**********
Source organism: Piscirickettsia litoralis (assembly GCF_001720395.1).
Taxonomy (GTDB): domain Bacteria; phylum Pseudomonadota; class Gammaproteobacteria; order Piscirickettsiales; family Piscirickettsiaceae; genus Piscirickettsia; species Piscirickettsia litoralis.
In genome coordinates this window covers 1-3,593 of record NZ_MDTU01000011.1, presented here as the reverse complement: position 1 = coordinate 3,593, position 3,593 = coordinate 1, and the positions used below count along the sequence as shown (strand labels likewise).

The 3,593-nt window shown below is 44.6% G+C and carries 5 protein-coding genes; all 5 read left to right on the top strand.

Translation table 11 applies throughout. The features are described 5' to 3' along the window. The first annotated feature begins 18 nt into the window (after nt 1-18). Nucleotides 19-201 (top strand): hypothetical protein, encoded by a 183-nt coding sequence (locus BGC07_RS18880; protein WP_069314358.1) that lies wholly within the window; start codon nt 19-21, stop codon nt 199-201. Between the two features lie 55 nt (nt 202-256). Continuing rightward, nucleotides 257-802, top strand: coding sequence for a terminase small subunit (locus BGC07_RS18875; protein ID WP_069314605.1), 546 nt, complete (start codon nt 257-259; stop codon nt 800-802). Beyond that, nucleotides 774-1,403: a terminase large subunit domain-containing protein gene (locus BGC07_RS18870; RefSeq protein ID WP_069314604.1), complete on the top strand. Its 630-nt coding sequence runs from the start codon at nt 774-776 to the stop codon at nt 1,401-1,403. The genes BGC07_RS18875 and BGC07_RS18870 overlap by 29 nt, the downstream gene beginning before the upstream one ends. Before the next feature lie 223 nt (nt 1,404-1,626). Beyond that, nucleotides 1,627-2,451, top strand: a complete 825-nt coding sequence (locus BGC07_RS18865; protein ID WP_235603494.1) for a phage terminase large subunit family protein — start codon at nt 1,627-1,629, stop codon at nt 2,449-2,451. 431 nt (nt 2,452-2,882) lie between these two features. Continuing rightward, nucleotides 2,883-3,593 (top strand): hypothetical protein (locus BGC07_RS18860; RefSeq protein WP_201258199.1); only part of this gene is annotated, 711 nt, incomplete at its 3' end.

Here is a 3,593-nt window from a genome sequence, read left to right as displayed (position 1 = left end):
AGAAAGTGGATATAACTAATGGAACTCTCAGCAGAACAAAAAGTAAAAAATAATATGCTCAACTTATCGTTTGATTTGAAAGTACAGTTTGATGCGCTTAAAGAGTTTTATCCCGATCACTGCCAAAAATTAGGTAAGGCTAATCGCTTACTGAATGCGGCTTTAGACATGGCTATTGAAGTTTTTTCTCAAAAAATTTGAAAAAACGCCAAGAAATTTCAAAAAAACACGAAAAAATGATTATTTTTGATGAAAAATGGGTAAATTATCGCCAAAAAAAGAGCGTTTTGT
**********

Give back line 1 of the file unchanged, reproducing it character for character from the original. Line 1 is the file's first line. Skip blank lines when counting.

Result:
Source organism: Piscirickettsia litoralis (assembly GCF_001720395.1).